Wednesday, October 24, 2012

Fortune Cookies and Other Sources of Wisdom

The thing with going through a scary, confusing time in your life, especially when you're trying to figure out your life, views, and future... that you suddenly start to hear all of those cliched pieces of advice that so many TV Specials and tea labels have to offer. And of those sayings, you find the ones that apply, and make sense, and occasionally even help. 

So now that things look a little better than they did a month ago, I've discovered a few immortal truths. Some are deep and oft-quoted, some are stupid and true nonetheless. Here are what I'm calling my October lessons:

1. If you're so stressed you can't think and your campus is offering free back rubs on Wednesdays, for the love of G-d take the back rub.  

2. Running away never solved anything. If you must run, make sure it's toward something and not just away from responsibilities and all of those scary things that make up life. 

3. Courtesy of my awesome friend: "Everything will be alright in the end. So if it's not alright, it's not the end."

4. Fortune cookie fortune I found in my coat pocket when I took out my autumn coat for the first time this year: "The major value in life is not in what you get now, but in what you become."

5. Another fortune cookie: "The most important relationship you have is the one you have with yourself" or the other version of the same advice: "If your friend spoke to you the way you sometimes speak to yourself, would you continue to be friends with them?"

This one especially was one I had to deal with when I realized that I've really got to work on this self-esteem thing I keep hearing about.

6. Watching Germans sing about Russians while dressed like Mongolian warlords will solve all your problems for five blissful minutes. 

7. Courtesy of Pushing Daisies (moment of silence): "A hug is an emotional Heimlich Maneuver. Someone puts their arms around you and squeezes real tight and all your fear and anxiety come hurling out in a big, wet wad, and you can breathe again."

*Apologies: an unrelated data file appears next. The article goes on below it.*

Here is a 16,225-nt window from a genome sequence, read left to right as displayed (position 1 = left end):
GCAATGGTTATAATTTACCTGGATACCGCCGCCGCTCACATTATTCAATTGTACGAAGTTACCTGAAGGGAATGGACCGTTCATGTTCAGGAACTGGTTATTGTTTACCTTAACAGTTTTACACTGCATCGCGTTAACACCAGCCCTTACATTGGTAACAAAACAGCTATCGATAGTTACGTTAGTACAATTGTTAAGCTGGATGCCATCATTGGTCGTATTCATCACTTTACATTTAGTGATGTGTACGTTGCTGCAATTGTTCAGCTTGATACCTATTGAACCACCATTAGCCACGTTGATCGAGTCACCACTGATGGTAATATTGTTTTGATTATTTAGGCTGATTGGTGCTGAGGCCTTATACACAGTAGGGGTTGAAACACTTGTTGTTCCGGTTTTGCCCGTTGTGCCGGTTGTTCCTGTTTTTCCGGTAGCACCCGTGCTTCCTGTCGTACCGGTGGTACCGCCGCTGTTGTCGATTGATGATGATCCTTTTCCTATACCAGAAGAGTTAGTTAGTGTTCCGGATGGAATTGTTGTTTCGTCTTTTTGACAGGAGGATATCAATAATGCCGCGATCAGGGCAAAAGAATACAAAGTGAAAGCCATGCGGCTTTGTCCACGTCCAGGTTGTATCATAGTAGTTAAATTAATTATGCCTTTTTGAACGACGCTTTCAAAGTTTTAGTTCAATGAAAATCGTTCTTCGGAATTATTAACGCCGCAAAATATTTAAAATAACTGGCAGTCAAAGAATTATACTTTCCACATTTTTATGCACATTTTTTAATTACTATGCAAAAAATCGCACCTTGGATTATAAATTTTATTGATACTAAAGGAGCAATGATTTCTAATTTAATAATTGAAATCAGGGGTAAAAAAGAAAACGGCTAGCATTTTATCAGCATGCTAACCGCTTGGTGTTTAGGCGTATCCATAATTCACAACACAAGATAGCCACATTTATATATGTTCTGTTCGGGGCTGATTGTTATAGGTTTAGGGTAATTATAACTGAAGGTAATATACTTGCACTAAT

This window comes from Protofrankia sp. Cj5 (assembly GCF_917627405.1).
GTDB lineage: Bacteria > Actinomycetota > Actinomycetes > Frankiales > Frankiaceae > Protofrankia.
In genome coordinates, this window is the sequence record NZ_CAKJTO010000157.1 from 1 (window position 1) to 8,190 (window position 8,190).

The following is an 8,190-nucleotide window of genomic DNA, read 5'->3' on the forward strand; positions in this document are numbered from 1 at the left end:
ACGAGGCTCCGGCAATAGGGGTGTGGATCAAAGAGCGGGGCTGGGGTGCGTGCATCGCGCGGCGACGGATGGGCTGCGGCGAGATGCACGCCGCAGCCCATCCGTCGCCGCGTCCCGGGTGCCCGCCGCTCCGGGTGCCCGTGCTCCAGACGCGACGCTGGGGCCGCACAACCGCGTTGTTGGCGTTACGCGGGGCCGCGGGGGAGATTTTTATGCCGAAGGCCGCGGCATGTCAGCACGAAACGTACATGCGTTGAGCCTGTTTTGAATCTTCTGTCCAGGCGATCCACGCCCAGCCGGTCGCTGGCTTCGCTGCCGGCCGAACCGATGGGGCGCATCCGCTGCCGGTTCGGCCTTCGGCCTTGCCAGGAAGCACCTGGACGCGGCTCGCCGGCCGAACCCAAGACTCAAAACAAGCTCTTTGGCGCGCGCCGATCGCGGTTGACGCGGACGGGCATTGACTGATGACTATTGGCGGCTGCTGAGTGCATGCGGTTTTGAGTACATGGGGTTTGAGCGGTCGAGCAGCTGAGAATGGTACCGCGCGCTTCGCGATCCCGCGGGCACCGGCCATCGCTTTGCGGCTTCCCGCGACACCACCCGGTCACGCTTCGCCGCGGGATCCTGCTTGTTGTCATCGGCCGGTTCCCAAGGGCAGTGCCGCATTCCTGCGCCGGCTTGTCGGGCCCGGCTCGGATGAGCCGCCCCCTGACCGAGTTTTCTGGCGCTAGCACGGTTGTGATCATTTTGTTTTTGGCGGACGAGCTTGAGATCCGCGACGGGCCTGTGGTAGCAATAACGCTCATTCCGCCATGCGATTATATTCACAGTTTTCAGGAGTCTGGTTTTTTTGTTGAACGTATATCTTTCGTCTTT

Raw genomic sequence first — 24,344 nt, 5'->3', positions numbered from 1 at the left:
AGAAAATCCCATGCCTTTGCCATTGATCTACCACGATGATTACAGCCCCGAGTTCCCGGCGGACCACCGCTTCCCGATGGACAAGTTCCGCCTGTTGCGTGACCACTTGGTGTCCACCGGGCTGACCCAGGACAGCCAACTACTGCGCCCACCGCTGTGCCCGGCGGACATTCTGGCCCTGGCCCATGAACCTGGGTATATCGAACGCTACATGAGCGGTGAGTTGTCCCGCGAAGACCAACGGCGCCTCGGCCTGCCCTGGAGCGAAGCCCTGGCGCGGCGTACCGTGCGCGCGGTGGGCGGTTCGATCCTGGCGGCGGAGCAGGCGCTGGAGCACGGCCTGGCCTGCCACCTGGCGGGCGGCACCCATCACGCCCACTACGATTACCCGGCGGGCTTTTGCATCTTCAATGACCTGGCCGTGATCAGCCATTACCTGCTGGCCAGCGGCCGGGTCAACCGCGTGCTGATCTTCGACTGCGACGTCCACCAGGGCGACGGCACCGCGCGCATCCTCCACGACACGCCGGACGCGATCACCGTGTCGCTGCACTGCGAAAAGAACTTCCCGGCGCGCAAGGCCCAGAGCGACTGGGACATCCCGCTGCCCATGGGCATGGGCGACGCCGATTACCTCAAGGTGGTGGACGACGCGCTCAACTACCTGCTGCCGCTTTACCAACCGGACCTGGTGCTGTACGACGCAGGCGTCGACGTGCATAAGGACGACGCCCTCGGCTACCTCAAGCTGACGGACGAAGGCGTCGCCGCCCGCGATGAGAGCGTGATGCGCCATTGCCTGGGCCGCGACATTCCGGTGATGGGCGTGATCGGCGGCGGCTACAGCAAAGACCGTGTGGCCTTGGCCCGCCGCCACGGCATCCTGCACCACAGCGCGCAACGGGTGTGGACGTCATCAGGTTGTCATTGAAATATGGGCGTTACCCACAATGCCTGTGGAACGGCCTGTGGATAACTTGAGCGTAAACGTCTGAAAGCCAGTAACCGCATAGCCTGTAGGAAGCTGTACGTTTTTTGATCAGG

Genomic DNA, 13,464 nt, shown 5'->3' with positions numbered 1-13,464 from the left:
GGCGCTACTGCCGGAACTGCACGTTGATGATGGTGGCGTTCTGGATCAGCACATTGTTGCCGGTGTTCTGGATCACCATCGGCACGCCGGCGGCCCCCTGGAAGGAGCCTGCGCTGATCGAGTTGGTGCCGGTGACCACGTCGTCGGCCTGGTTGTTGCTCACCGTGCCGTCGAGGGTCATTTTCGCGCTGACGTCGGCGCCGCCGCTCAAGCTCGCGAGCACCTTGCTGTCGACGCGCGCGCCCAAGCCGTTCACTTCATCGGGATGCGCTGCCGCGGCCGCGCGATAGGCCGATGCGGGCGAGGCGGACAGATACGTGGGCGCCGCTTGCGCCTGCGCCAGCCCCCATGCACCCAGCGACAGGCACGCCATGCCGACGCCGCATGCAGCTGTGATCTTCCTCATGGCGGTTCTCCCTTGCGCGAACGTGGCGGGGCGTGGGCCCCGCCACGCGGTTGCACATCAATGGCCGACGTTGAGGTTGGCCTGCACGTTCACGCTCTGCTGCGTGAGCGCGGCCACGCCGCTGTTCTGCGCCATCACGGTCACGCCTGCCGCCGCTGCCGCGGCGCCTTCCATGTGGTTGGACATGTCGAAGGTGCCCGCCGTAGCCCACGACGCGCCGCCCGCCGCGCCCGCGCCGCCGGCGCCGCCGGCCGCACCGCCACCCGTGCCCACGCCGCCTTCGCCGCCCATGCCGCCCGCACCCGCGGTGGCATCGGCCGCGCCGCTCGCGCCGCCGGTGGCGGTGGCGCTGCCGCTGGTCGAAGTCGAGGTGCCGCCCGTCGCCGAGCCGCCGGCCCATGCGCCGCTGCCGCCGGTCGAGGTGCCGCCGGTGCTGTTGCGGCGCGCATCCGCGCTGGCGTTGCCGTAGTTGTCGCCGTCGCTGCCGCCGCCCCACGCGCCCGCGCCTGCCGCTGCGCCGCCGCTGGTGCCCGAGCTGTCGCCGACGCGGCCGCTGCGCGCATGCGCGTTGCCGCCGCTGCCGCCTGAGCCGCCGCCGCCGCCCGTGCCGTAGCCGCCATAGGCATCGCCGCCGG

8. William Safire: "The right to do something does not mean that doing it is right."

9. "If you truly want something, you'll find a way. If you don't, you'll find an excuse."

10. And the awesome Neil Gaiman: "MAKE GOOD ART."

It's autumn. I read a quote today somewhere on the internet which claimed autumn as the perfectly balanced season. Well, as a Fall Baby who loves autumn colors and all pumpkin-flavored things, I agree. And I gotta say, now that I have some perspective back, I realize I'd have to be nuts not to enjoy this season of cool breezes, pumpkin pies and kosher lattes, sweaters without winter coats, boots without wool socks, bat-themed merchandise, and not-quite too early sunsets. I love this season. I'm going to spend the rest of it trying to remember what I learned so far and enjoying what I've got until I figure it all out. 

Monday, October 22, 2012

Megillah Project Again

For those who haven't seen them, here's the Megillah Project Parts 1 and 2.

I've finished the black and gray layers, which means that most of the cutting is done. There's still all of the text and the smaller color patches left. But still, this is a big step in terms of this project.

I'm seeing it as finishing the first stage of the process, of the semester, of the crazy. It feels awesome, like throwing a huge weight off.

Funny how this comes right when things have been turning around in life, too. A few good days, handing in my first paper, giving my first presentation, meeting some great new people, reuniting with some old friends.

It's like I've come in from the cold, and while it might not be summer out yet, I can at least take off the first, gray, heavy layer.

Here's what it looks like so far:

Three and a half feet long and that's where it's going to stop. I think I've been letting this thing spread long enough. Time for the next stage :-)

Wednesday, October 17, 2012

Muzzling the Dragon

Let's call this a small victory, or maybe just a few days of a better mood. I feel as though my crazy, trying semester  has received an upgrade of sorts. All of the obstacles and challenges are still there, but perhaps the terrain has been smoothed over.

In the past week, I've gone from whelmed and panicky to... questioning and confused. I suppose this isn't an ideal state to live in, especially considering the security I felt back in the days of Arbitribe, but that's neither here nor there. Either way, it's an improvement from two weeks ago. It feels temporary and shaky, like it could give away under my feet any second. But it's a good step. A cautious step.